“This is a man-made crisis and only a political solution can end this needless suffering…Hodeidah is one of the only barriers keeping famine from Yemen’s door. If this critical lifeline is lost, it could trigger a humanitarian crisis the likes of which has not been seen in decades.”
Here, Mohamud is referring to the Hodeidah Port in Yemen, which is responsible for about 70 percent of all imports to Yemen and is currently under siege by the Yemen government with backing from Saudi-led Coalition forces.
Martha Mundy, a professor emeritus at the London School of Economics (LSE) and another co-author of the response letter, noted that the Saudi-led Coalition deliberately targeted Yemen’s agricultural infrastructure, saying “a good guess based on a couple of good studies is that it has been at least halved during the war.” This made Yemen completely reliant on the goods being periodically blocked by the Coalition.
James Firebrace, the coordinator for the Yemen Safe Passage Group and co-author of the response letter, told Al Bawaba that the “blockade has varied in intensity,” and that apart from periodic stoppages in aid, the coalition deploys ‘double inspections’ on ships headed to Yemen ports.
Coalition authorities can delay aid shipments for “weeks” according to him, which he deems as unjustified, considering the U.N. authority, the UN Verification and Inspection Mechanism for Yemen (UNVIM), already inspects the ships.
The Houthis, for their part, deploy landmines, which are condemned by the international community and indiscriminate weapons, and block and confiscate aid and use innocents as human shields, according to a recent Human Rights Watch report.
The U.N. tallied the number of those in need of humanitarian assistance in Yemen and put it at a staggering 22.2 million, a majority of the entire population of the country.
“I think it is very hard to call any of the warring parties ‘good guys’ at this point,” a researcher with Human Rights Watch told Al Bawaba.
All this is to say that horrific war crimes are being committed by all warring parties in Yemen; that there are no ‘good guys.’
Again, Welby sees things differently.
No Good Guys in the Yemen War
About eight million civilians have been on the brink of famine since the beginning of 2018. The vast majority of the country is in dire need of humanitarian assistance. Diseases spread faster in Yemen than nearly anywhere else in the world.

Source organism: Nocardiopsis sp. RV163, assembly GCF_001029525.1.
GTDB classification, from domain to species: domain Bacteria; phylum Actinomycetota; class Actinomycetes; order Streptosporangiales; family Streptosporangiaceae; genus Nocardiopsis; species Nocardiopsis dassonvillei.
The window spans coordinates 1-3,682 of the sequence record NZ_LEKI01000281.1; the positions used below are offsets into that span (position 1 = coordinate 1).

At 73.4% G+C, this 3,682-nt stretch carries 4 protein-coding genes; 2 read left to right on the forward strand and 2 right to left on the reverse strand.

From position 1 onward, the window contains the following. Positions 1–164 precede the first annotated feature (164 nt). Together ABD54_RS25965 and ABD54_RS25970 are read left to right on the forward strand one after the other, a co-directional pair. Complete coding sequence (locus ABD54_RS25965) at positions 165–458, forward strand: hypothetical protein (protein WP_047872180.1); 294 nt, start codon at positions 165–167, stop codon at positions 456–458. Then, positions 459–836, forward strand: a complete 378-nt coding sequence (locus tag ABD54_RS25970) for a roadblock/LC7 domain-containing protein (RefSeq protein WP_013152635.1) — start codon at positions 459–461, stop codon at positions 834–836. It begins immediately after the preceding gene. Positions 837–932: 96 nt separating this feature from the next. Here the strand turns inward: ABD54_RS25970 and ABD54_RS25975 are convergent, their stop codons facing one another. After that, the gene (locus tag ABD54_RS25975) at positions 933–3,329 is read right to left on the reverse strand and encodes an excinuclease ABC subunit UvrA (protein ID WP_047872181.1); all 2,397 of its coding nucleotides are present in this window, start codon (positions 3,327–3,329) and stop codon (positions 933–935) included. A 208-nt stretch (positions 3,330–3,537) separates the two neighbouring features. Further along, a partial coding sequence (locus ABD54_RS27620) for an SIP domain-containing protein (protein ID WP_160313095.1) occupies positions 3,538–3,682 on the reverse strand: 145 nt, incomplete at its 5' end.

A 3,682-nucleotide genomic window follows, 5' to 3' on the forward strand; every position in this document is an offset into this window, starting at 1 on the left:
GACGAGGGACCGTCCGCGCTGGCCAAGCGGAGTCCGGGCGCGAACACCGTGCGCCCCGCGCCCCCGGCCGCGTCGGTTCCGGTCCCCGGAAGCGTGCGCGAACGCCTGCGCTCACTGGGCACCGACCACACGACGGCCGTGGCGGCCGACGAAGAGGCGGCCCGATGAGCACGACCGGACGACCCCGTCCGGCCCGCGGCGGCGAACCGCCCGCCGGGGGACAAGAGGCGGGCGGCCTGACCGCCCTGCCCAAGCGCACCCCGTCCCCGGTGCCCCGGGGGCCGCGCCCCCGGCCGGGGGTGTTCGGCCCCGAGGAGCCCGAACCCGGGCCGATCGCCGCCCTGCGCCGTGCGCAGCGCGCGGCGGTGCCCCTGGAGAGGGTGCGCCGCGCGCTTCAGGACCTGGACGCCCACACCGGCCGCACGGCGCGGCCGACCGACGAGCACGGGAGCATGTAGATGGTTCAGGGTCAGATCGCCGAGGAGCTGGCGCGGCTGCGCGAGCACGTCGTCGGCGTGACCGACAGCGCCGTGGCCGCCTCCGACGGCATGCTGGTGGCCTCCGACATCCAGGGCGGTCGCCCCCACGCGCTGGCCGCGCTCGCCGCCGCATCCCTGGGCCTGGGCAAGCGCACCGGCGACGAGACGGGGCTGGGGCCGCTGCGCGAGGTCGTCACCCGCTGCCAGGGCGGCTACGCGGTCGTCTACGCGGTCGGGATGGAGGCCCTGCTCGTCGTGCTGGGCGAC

Every warring party shares responsibility in this. It is safe to say that the ongoing war in Yemen has no ‘good guys.’
“Yes there are good guys.” Welby said in the interview.
“I think that the… forces of the Saudi-coalition, of the Arab coalition under the U.N. resolution authorizing the use of force, are entirely good. They’re about defending their borders and supporting the legitimate government against rebel groups,” he added.
In brazenly picking a side, denying and manipulating realities on the ground and calling for a more intense military involvement in Yemen, The Times’ article would stand as a moral tragedy: an example of propaganda that justifies one of the worst humanitarian catastrophes of the 21st century.
British, US & French Arms Sales in Yemen
The war in Yemen has raged since 2015, when an all-out civil war broke out between the Shia-led Houthi rebels and the Yemeni government, backed by a coalition led by Saudi Arabia and with support from the U.A.E. The U.S., France, and the U.K. have cumulatively given Saudi billions of dollars in arms, intelligence and logistical support.
However, the article’s sentiments more or less capture the official stances of the U.K., French and U.S. governments.
The U.K. has delivered about $15 billion in arms to Saudi since 2008, even though 70% of its people polled don’t support Saudi in its war.
Yearly value of arms deals from U.K. to Saudi from 2008 to 2017 (Rami Khoury/Al Bawaba)
While various government officials have come out criticizing their respective governments’ support for the ongoing intervention and blockade, it is still very much state policy to stand behind Saudi, the U.A.E. and the Yemen government.
To many experts on Yemen and millions of citizens of the U.K., The Times’ article is fake news. For government themselves, this kind of writing is exactly what they need to justify the continued military support of Saudi-led Coalition, despite the warning cries from non-governmental organizations including the U.N., Human Rights Watch and Amnesty International.
The ugly truth that all sides in the war have committed human rights violations and show little respect for humanity has been abandoned to the more convenient take that the Yemeni government are the ‘good guys,’ and the Houthis are essentially evil incarnate.
The victims of this take, which calls for deeper war and alignment with a murderous government, will inevitably be Yemeni civilians, who were already the poorest and most deprived people in the Arab world before the war began.